Picasso auction guide

Wuzzon da Block?

There are some nice offerings at the fall auctions in NY, but before we get to the paintings, it is noteworthy that for the first time, at least of which I’m aware, prints have made one of the storied evening sales.  Both their low estimates exceed the million $ barrier, and both are at Christie’s, consisting of an unsigned Minotauromachie and a signed impression of  La Femme qui Pleure, I (Bl.1333), the final (7th) state: What’s even more remarkable, it seems to me, is the unusually large number of really nice paintings, eleven in the Christie’s evening sale alone. At Sotheby’s, there’s the fascinating 1927 Guitare accroché au mur: and the huge late Picasso painting, one of the nicer ones, […]

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Picasso Orphans

Deux vieux lisant une lettre, 1962  Earlier today, while shelving some recent auction catalogues, I started leafing through one of them to the dog-eared pages which marked the Picassos, when a wonderful drawing hit me again.   Now don’t call me a grumpy old man, but I find it surprising when every now and then a great work falls through the cracks and the art market doesn’t notice.  Take these two old men.  Sure, this is not a drawing of a woman, much less a naked woman,  and it doesn’t have a drop of color.  It’s not large (but at 35 cm, not that small either) and it’s not an oil, just a lowly pencil and paper.   But the above

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Role Reversal?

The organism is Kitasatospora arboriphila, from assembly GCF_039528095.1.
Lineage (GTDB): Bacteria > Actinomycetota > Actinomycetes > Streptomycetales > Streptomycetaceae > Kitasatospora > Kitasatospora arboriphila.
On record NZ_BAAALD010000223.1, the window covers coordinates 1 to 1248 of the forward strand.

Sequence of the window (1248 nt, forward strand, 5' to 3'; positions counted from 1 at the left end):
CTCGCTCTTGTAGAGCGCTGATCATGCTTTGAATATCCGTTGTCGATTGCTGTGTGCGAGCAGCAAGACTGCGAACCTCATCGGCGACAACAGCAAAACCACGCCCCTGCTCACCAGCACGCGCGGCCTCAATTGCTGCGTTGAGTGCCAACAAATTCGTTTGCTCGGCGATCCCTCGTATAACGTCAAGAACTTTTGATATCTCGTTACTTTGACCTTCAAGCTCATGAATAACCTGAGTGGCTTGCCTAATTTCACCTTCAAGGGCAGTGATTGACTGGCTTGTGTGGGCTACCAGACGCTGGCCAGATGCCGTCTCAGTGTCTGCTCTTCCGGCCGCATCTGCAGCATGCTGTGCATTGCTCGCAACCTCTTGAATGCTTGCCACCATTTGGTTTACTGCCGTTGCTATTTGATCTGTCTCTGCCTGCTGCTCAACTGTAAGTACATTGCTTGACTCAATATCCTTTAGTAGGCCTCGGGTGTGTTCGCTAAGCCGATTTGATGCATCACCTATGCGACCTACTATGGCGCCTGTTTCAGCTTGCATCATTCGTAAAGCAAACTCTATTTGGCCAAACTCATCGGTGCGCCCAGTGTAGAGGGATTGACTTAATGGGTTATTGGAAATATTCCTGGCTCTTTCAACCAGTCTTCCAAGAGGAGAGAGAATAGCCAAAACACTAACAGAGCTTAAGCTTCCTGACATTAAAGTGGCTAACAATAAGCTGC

Lately I’ve come to think that the market and I see things differently.  For example, I would have significantly altered the estimates on the Picasso lots in the recent Sotheby’s New York Imp/Mod Evening Sale.  The giveaway of the night, and in my opinion the best Picasso oil of the season, is the above 1930 Femme.  This surrealist masterpiece was hugely underpriced and should have easily fetched three times the $8M it went for.  At least two people must have had a glimmer of its value, since it nicely exceeded its $3-5M estimate.  But, in my opinion, this painting is one of the very best of Picasso’s “meat eaters”, rivaling even the MOMA’s great La Baigneuse, which you know so

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Wuzzon on da Block?

1932 was a great year for Picasso.  He had just turned 50, which must have made him want to take stock.  He was also commemorating that birthday by personally curating his first museum show, which took place that year in Zurich and which has now been largely reassembled in an exhibit at the same museum, Kunsthaus Zürich, ending January 30–as far as I know the only artist’s show ever to be revived (a nice catalogue accompanies the show entitled Picasso by Picasso: His First Museum Exhibition 1932).  Picasso had long since emerged as the preeminent artist of his time, but this year, as if to underscore his supremacy, he had revved up into high gear and was cranking out one masterpiece

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